So I’m on the road again. Just popped through Telluride where the skiing and the views are spectacular, sheer cliffs, 14,000-foot peaks and pure expanses of sparkling snow, like another planet. Then drove and drove through the frigid core of the Rockies (2 below at mid-day).
The main reason for the trip is interviews. I’ve applied to medical school, and this is my last one–unless some school I haven’t heard from surprises me with an invitation very late in the application cycle.
As the days roll nail-bitingly by, I find myself poring over the motivations for my decision to go the med route. I originally set out on this path for two main reasons: 1) the inspiring journey of becoming a healer, meeting and helping people and becoming a pillar of the community; and 2) the abject rottenness of the job market for recent Ph.Ds.
But it’s strange the hidden stories some people have. I remember a nurse I met long ago during a check-up, very energetic and unusually bright, who related that she had once attended law school–purely for “ha-ha’s”, as she put it. She ended up leaving and of course wound up in a radically different career.
With no acceptances, only this interview left, and my 30’s ticking away, I find myself wondering if in a few years I will tell people, with a practiced nonchalance, the same thing about my graduate school experience and about applying for med school: that I did it for “ha-ha’s”.
I have come to see is that medicine is a house of cards in this country. Docs are often miserable, up to their eyeballs in expenses, administrative hassles, and debt, and students and residents are even worse off. In about a year since setting out to pursue medicine, I have already seen first-hand a series of hideous outcomes due to medical mistakes, while a recent article in Time, about the epidemic of depression and suicide among medical students, also threw my grand imagery of re-tooling for a medical career a serious curve.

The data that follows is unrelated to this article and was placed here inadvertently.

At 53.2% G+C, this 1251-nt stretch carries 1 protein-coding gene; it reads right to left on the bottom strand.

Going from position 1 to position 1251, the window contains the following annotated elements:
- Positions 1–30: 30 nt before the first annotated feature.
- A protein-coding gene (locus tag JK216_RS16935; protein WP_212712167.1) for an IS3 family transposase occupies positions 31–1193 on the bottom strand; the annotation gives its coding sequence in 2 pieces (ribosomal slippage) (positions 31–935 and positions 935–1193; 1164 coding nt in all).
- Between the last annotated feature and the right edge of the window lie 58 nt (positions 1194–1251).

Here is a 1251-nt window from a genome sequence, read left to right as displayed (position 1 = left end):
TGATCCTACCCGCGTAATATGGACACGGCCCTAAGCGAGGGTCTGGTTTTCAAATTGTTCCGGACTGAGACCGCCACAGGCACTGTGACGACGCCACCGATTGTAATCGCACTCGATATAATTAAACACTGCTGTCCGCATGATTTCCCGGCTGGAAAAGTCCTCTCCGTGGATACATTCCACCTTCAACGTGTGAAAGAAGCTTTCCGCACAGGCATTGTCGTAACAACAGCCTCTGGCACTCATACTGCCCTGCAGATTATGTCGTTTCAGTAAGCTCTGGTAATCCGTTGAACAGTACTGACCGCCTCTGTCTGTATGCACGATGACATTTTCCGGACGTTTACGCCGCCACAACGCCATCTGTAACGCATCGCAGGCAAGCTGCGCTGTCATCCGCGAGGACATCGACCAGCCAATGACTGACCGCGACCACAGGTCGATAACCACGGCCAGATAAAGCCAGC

Then add in debt. For example, this particular school I’m interviewing costs >$50,000 a year, which puts it slightly ahead of the curve, but only slightly. With living expenses and loan interest near 7%, one can easily come out $300,000 in debt.
This extreme level of indebtedness seems to have the ultimate effect (goal?) of pulling the medical profession into a kind of financial servitude, though it afflicts the scions of the well-to-do as much as the underprivileged: read about Ben Bernanke’s son, who recently graduated med with $270,000 in debt. According to AAMC, the average indebtedness of the class of 2014 was $180,000–a number that may well be higher in reality, considering the source, and in any case is almost guaranteed to increase.
Yet here is the amazing thing: this seems to be no deterrent. A huge, indeed record number of people are applying to medical schools, filled with a starry-eyed conviction that if they just get in, their lives will be immeasurably more fulfilled. I can’t tell whether such people are magnificently idealistic, unbelievably tough, or lamentably drinking too much hero-doctor Kool-Aid past its pull-by date.
Another possibility is desperation, as more and more avenues of advancement for smart and highly educated young people seem to be cut off. Ladders are being thrown away, and oligarchy becomes the order of the day. The United States now ranks among the least economically mobile advanced nations, and though incomes for doctors have declined and continue to do so, medicine remains one of the very few areas where, if you are smart and (extremely) hard-working, you can be fairly assured of a top-1% salary.
As a result of this flood of applicants, admissions and interviews have never been more competitive, even for low-tier schools. Tiny slips or deficiencies can doom you.
A friend of mine, to whom I voiced these concerns–particularly about ending up over $1/3 million in debt after school–simply shook his head and said, “if the money concerns you, then you don’t really want to be a doctor”. But I think this is over-simplistic. It’s true that part of becoming a professional is to go through struggle and suffering to prove yourself. But any object of enthusiasm can be reduced to an object of ambivalence if the obstacles and sacrifices get too crippling.
As I ponder these prospects I find myself wondering: could medical school be a bubble? So far, it appears not. Despite a huge shortfall of physicians, admissions have been kept low, and the record tide of applicants shows no sign of slackening. Yet I cannot help thinking that at some point, unless things change dramatically, more and more people will begin to realize that a medical career is not the prosperous happily-ever-after that it once was, and is still widely thought to be.
Then I look at the alternatives, which with my educational background and no industry connections, pretty much means postdoc: make barely more money than a grad student stipend, have zero job security, crank out boring papers.
So for all my concerns, when I ask myself what I will do if I don’t get in to any med schools this time around, the answer comes back: apply all over again next June.